Guided Regeneration of the Human Skin : in vitro and in vivo studies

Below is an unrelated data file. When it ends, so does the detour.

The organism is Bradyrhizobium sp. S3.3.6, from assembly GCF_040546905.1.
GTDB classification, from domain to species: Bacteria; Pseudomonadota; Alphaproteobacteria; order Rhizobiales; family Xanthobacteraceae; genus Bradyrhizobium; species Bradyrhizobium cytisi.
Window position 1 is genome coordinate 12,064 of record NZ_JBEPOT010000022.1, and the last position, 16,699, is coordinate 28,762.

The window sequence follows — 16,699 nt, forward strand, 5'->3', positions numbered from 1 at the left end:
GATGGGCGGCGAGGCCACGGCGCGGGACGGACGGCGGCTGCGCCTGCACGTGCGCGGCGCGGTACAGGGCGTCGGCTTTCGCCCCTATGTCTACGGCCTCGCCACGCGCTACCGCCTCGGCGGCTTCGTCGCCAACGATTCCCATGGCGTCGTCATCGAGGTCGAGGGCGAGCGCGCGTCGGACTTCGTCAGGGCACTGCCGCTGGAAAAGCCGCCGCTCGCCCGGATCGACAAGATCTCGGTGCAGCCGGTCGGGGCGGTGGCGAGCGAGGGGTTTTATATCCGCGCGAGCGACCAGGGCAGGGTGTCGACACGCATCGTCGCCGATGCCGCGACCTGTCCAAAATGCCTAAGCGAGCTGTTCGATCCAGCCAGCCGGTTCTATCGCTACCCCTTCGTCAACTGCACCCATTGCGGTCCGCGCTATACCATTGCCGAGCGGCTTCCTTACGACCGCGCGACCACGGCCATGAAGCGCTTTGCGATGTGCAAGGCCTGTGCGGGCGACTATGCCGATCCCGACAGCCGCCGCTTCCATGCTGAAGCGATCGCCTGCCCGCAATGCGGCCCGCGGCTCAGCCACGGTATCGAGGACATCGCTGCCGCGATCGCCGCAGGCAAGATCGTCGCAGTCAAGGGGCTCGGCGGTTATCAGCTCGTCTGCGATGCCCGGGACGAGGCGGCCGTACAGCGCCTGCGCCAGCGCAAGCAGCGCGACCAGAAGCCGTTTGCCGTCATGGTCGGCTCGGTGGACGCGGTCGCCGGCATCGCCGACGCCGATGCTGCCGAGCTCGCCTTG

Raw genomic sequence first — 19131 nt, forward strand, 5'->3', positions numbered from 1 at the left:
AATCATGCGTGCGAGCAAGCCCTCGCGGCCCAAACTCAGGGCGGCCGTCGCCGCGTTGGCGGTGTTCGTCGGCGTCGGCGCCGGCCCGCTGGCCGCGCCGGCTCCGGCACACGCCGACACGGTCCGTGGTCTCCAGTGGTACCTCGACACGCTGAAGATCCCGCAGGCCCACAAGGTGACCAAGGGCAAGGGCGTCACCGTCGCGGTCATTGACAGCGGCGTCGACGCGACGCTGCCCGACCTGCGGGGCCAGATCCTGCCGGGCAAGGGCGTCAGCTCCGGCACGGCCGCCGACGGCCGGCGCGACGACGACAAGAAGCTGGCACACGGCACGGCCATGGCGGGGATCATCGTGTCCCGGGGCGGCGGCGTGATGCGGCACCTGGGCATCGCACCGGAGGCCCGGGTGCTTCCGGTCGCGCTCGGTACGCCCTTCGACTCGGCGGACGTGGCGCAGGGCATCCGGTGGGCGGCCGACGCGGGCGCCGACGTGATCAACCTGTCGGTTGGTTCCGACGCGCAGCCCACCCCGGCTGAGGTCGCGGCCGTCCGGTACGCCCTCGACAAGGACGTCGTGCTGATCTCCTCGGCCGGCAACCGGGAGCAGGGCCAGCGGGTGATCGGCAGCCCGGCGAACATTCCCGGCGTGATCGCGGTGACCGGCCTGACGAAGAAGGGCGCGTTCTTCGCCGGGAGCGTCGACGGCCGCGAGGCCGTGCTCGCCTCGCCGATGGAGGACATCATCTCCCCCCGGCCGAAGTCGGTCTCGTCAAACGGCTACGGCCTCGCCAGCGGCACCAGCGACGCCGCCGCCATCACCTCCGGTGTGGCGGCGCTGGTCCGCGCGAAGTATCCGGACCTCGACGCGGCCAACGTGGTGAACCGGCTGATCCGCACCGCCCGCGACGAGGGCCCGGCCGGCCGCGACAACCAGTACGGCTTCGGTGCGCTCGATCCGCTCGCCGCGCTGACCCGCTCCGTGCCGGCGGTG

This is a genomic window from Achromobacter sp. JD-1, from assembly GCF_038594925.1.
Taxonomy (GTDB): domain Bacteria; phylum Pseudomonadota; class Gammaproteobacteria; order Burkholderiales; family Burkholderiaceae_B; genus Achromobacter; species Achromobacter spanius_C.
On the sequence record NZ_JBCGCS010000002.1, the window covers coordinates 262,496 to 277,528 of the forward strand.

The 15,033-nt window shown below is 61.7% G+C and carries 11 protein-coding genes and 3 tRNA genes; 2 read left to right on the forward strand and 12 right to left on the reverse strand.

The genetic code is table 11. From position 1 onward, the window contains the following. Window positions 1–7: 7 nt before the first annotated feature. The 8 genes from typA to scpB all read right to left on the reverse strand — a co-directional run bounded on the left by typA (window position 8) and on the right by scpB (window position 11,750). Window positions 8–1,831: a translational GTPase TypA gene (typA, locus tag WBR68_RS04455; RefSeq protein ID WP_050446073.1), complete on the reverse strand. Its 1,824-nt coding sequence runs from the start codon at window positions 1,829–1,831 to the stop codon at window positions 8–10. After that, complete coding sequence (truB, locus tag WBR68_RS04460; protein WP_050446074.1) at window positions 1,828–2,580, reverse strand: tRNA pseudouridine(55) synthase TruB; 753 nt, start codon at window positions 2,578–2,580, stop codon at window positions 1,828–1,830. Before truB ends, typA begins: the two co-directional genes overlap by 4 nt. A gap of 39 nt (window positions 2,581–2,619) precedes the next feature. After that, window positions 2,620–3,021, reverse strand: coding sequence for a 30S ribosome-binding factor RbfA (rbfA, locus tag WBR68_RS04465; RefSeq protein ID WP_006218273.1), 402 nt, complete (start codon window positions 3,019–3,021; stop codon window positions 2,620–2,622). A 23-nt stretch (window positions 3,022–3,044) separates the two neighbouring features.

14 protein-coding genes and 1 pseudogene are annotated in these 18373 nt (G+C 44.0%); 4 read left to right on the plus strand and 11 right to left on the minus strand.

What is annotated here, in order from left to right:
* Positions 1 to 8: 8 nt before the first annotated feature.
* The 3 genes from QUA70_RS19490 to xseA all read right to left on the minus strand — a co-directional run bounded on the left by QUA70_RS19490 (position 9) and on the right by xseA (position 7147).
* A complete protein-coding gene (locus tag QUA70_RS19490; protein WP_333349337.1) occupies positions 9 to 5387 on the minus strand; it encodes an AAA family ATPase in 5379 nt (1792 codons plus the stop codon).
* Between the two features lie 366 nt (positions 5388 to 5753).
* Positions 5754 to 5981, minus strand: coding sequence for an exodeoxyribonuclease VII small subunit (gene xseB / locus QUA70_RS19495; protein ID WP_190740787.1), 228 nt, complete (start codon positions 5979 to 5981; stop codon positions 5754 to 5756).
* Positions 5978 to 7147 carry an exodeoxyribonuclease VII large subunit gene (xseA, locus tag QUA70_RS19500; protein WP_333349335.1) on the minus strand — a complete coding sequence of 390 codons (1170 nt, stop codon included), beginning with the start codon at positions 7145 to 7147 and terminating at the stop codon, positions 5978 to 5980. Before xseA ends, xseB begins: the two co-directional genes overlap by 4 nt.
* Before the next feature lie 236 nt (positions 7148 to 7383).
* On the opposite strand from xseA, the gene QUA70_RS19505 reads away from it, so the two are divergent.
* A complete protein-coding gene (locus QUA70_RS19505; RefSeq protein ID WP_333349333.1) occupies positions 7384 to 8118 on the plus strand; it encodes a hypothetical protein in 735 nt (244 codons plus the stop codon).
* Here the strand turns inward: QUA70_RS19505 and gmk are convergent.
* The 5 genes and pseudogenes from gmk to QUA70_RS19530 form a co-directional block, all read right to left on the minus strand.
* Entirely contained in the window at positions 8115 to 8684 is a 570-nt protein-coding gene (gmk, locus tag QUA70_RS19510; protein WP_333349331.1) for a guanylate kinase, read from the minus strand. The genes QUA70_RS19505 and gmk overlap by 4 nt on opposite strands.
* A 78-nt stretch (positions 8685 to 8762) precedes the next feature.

Sammanfattning: Every day and in all parts of the world, humans experience different grades of wounding and tissue loss of the skin, thus initiating one of the most complex biological processes. Acute and chronic wounds, as well as the additional problem of skin scarring, involve not only great suffering for the patient but also extensive health care costs for the society. Although the wound-healing process is a wellstudied field much knowledge must be gained to unlock the door to regenerative pathways in humans.Epidermis heals by complete regeneration, but dermal and full thickness injuries heal with fibrosis and scar formation. In Papers I and II, we studied whether dermal scarring could be turned into regeneration by using two different types of threedimensional dermal scaffolds. In Paper I, we studied a solid scaffold made of poly(urethane urea), initially in vitro then followed by in vivo studies. In Paper II, we intradermally injected a liquid three-dimensional scaffold consisting of porous gelatin spheres in human healthy volunteers. Both materials showed ingrowth of functional fibroblasts and blood vessels and appeared to stimulate regeneration while slowly degrading. This finding could be of significant clinical importance, for example in burn wound care or after cancer surgery.In Papers III and IV, we wanted to study the effects of amniotic fluid and hyaluronic acid on adult wound healing, because early fetal wounds re-epithelialize rapidly and naturally heal dermis by regeneration without the need of a dermal scaffold. Amniotic fluid, naturally rich in hyaluronic acid, induced an accelerated reepithelialization of adult human wounds in vitro, and hyaluronic acid seemed to be important for this effect. Stimulation with exogenous hyaluronic acid in vivo induced accelerated re-epithelialization and an altered protein expression in healthy human volunteers. The inflammatory phase of wound healing, as measured by tissue viability imaging, was not affected by hyaluronic acid. Elucidating the effects of amniotic fluid and hyaluronic acid on the wound-healing process may allow improved treatment of wounds with impaired healing.Studies on finding new dermal scaffolds and studies on the positive effect of amniotic fluid or hyaluronic acid on the wound-healing process are two different ways of gaining insight that may lead to regeneration and improved wound healing for the patient.
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